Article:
Billy Baskette

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Billy Baskette ( William James Baskette; October 20, 1884 – November 8, 1949) was an American pianist and composer who wrote popular songs of the Tin Pan Alley era.[1][2][3][4] He also wrote one of the most successful World War I war songs, "Goodbye Broadway, Hello France".


Baskette was born on October 20, 1984 in Henderson, Kentucky[clarification needed]. His career in music began as a bassist in a circus band; he also was involved in vaudeville performances as a dancer and a pianist. Later, he became a staff composer for various music publishing firms in Chicago and New York City.[5] He died in Culver City, California on November 8, 1949.

Compositional work[edit]

Baskette was a part of the Tin Pan Alley movement of music, and in 1918, there was a focus on music called "goodbye songs" referring to U.S. soldiers who were deployed to France during World War I. One of Baskette's most notable works was "Goodbye Broadway, Hello France," which was a hit song of the period.[5]

Selected compositions[edit]

Leo Feist, Inc.

  • "Hawaiian Butterfly", lyrics by George A. Little (1890–1946); music by Baskette & Joseph Santley (1917) OCLC 10531685
  • "Goodbye Broadway, Hello France", C. Francis Reisner & Benny Davis; music by Baskette (1918) OCLC 78521206
  • "Take a Letter To My Daddy Over There", lyrics by Roger Lewis & Bobby Crawford; music by Baskette (1918) OCLC 25693050
  • "Jerry, You Warra A Warrior In the War", lyrics by Dannie O'Neil, music by Baskette (1919) OCLC 80134954

Shapiro, Bernstein & Co., New York

Berlin & Snyder, Inc.

H. Waterson, New York

  • "Dream Pal", lyrics & music by Baskette (1925) OCLC 20597752

McCarthy & Fisher, Inc.

J. Albert & Son

  • "Tell the Rose", lyrics & music by Baskette (1924) OCLC 221634448

Milton Weil Music Co., Chicago

  • "Talking to the Moon", lyrics by George A. Little; music by Baskette (1926) OCLC 15736770
  • "Let Me Spent the Journey's End With You", lyrics by Baskette, music by Paul Ash (1927) OCLC 29000202
  • "Hoosier Sweetheart", lyrics & music by Joe Goodwin, Paul Ash, & Baskette; arr. by Rube Bennett (1927) OCLC 18901353
  • "The Man In The Moon Told Me", lyrics & music by Baskette, Theo Alban ( Theophilus Lewis Alban; 1897–1951), & Paul Ash; arr. by Rube Bennett (1927)
  • "My Secret of Happiness", lyrics & music by Baskette & Theo Alban ( Theophilus Lewis Alban; 1897–1951); arr. by Rube Bennett (1927)
  • "Night Time in Picardy", lyrics & music by Baskette & Theo Alban ( Theophilus Lewis Alban; 1897–1951); arr. by Rube Bennett (1927) OCLC 498433510
  • "Save a Little Girl For Me", lyrics & music by Baskette & Theo Alban ( Theophilus Lewis Alban; 1897–1951); arr. by Rube Bennett (1927)
  • "Tune In To-Night", lyrics & music by Baskette, arr. by Rube Bennett (1927)
  • "Right After They Leave My Arms", lyrics & music by Rube Bennett, Ed Rose, & Baskette (1927)
  • "One Hour of Love", lyrics by Baskette, music by Rube Bennett (1927)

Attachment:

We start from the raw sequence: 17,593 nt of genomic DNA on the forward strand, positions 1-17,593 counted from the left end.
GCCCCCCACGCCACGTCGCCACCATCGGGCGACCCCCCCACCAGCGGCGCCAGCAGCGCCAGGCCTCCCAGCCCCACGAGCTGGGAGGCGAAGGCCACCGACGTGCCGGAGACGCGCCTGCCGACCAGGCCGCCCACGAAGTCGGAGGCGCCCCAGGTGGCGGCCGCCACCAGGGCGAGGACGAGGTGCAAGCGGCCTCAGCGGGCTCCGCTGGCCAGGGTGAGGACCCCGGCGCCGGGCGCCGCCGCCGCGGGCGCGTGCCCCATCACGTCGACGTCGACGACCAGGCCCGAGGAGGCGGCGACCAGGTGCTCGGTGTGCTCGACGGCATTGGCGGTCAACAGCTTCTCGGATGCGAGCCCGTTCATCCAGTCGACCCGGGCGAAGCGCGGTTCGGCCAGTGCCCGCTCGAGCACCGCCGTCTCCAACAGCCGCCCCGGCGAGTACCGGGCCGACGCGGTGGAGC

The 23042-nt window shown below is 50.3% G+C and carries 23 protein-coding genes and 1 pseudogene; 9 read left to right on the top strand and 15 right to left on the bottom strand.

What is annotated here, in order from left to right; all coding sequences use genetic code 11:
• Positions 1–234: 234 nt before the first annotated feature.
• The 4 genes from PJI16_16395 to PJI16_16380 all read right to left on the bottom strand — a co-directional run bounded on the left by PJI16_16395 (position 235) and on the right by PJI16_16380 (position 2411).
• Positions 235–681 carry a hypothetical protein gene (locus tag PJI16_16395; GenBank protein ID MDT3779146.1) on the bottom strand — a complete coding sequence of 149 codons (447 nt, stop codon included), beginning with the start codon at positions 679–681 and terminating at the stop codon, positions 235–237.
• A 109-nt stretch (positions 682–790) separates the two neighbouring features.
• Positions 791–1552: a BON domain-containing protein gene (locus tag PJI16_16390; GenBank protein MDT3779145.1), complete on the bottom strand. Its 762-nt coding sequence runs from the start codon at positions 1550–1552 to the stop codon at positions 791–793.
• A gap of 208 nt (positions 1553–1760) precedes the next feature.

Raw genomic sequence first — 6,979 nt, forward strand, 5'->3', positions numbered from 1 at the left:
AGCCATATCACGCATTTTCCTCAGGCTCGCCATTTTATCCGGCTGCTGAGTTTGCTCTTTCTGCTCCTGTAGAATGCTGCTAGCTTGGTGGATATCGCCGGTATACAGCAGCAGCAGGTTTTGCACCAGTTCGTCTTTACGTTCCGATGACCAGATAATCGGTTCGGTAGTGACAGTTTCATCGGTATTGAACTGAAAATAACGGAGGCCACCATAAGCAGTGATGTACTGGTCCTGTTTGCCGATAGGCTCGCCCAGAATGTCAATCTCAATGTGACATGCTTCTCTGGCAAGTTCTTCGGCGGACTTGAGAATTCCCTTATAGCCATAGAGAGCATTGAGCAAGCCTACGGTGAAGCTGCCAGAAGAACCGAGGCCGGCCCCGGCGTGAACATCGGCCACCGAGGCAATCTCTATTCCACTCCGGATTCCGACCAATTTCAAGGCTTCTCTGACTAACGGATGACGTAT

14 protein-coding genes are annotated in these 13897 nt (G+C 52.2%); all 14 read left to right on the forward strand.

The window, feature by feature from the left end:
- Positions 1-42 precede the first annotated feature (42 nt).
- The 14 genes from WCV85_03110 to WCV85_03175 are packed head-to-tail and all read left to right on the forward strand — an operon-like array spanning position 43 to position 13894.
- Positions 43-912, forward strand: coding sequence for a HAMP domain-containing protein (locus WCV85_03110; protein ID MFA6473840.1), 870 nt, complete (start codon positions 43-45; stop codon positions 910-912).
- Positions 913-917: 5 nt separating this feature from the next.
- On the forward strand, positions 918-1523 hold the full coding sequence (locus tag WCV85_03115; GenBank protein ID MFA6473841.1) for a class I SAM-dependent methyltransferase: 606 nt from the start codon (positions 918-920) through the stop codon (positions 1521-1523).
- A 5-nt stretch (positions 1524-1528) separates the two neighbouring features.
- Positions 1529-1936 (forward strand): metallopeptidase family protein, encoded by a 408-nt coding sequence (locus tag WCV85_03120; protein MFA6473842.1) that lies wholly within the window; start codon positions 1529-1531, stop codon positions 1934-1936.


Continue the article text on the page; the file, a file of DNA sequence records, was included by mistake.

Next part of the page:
• "Dream Train", words by Charles Newman, music by Baskette (1928) OCLC 2220252

Harold Rossiter Music Co., Chicago

  • "I Could Waltz On Forever With You Sweetheart", lyrics by Rube Bennett, music by Baskette (1927) OCLC 367816735
  • "Ula-hoo", lyrics by Baskette, music by Rube Bennett (1927)
  • "Love Is Like That", lyrics by Paul Ash, music by Baskette (1927) OCLC 498219305, 28095117 and 498278363

C. Bayha Music, New York (Charlies Anthony Bayha; 1891–1957)

  • "That's When I Learned To Love You", lyrics by Bartley Costello, music by Baskette (1929) OCLC 775676503

Harms, Inc.

  • "The Perfect Dream", lyrics & music by Baskette & Theo Alban ( Theophilus Lewis Alban; 1897–1951) (1933) OCLC 498628674

Bobbins Music Corp., New York

  • "Honolulu Sweetheart", lyrics & music by Baskette (1927)

Billy Baskette Music Co., New York

  • "Old Shoes", lyrics & music by Baskette (1927)

Publisher unknown

Mason Music Company, New York

  • "The Blue Eagle Is Flying High", lyrics & music by Baskette & Theo Alban ( Theophilus Lewis Alban; 1897–1951) (1933)

Joe Davis, Inc., New York (Joseph Morton Davis; 1896–1978)

  • "Carolina Lullaby", words and music by Cecelia G. Reeker (née Huenergardt; 1897–1981), Ed Rose, & Baskette (1933) OCLC 497309474 and 671311436

Mort Beck Music Co.

  • "Whistlin' Joe From Kokomo", lyrics & music by Baskette, Harry Edelheit, & Arthur Birman (1933) OCLC 497328130

"Baby's Prayer Will Soon Be Answered" was written in 1918 in response to Baskette's earlier song "Just A Baby's Prayer at Twilight (For Her Daddy Over There)", a pair of late war songs hoping for a soldier's safe return.[6]


  1. ^ "Billy Basket, 64, Pianist, Songwriter", New York Times, November 11, 1949
  2. ^ The Heritage Encyclopedia of Band Music, Composers and Their Music, Supplement, by William H. Rehrig, Westerville, Ohio: Integrity Press, 1996 OCLC 24606813
  3. ^ The ASCAP Biographical Dictionary, Third edition, New York: American Society of Composers, Authors and Publishers, 1966 OCLC 598257
  4. ^ ASCAP Biographical Dictionary, Fourth edition, compiled for the American Society of Composers, Authors and Publishers, by Jaques Cattell Press, New York: R.R. Bowker, 1980 OCLC 7065938
  5. ^ a b Shearer, edited by Benjamin F. (2007). Home front heroes : a biographical dictionary of Americans during wartime. Westport, Conn.: Greenwood Press. p. 61. ISBN 9780313334207. 
  6. ^ Billy Baskettte, Germantown, Tennessee: The Parlor Songs Academy

Further Reading[edit]

  • Vaché, Warren W. The Unsung Songwriters: America's Masters of Melody. Lanham, Md: Scarecrow Press, 2000. ISBN 0810835703

External Links[edit]